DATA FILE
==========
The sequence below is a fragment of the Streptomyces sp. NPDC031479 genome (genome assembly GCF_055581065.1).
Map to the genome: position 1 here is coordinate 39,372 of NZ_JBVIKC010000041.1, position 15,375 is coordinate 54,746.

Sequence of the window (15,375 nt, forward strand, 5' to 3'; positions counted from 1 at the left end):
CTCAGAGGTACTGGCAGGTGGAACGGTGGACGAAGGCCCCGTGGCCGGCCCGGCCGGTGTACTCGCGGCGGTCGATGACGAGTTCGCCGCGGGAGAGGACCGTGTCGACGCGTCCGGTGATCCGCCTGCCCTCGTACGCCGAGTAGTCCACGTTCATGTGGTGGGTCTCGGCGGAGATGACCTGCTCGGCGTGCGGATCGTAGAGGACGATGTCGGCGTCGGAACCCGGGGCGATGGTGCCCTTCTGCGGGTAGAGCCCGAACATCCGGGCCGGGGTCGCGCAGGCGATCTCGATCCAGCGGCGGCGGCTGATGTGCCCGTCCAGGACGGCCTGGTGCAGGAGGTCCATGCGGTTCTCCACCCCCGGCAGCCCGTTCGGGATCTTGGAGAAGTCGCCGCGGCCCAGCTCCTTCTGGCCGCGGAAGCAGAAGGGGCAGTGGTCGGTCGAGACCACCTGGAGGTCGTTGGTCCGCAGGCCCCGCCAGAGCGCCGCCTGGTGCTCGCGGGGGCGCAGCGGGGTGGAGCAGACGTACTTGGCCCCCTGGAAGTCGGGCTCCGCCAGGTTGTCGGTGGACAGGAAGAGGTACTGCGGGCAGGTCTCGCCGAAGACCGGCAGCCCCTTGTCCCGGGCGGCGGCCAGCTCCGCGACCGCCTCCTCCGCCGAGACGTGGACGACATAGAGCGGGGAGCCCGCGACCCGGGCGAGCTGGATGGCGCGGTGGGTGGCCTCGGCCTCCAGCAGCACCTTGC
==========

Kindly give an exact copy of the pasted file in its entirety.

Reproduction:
The sequence below is a fragment of the Streptomyces sp. NPDC031479 genome (genome assembly GCF_055581065.1).
Map to the genome: position 1 here is coordinate 39,372 of NZ_JBVIKC010000041.1, position 15,375 is coordinate 54,746.

Sequence of the window (15,375 nt, forward strand, 5' to 3'; positions counted from 1 at the left end):
CTCAGAGGTACTGGCAGGTGGAACGGTGGACGAAGGCCCCGTGGCCGGCCCGGCCGGTGTACTCGCGGCGGTCGATGACGAGTTCGCCGCGGGAGAGGACCGTGTCGACGCGTCCGGTGATCCGCCTGCCCTCGTACGCCGAGTAGTCCACGTTCATGTGGTGGGTCTCGGCGGAGATGACCTGCTCGGCGTGCGGATCGTAGAGGACGATGTCGGCGTCGGAACCCGGGGCGATGGTGCCCTTCTGCGGGTAGAGCCCGAACATCCGGGCCGGGGTCGCGCAGGCGATCTCGATCCAGCGGCGGCGGCTGATGTGCCCGTCCAGGACGGCCTGGTGCAGGAGGTCCATGCGGTTCTCCACCCCCGGCAGCCCGTTCGGGATCTTGGAGAAGTCGCCGCGGCCCAGCTCCTTCTGGCCGCGGAAGCAGAAGGGGCAGTGGTCGGTCGAGACCACCTGGAGGTCGTTGGTCCGCAGGCCCCGCCAGAGCGCCGCCTGGTGCTCGCGGGGGCGCAGCGGGGTGGAGCAGACGTACTTGGCCCCCTGGAAGTCGGGCTCCGCCAGGTTGTCGGTGGACAGGAAGAGGTACTGCGGGCAGGTCTCGCCGAAGACCGGCAGCCCCTTGTCCCGGGCGGCGGCCAGCTCCGCGACCGCCTCCTCCGCCGAGACGTGGACGACATAGAGCGGGGAGCCCGCGACCCGGGCGAGCTGGATGGCGCGGTGGGTGGCCTCGGCCTCCAGCAGCACCTTGC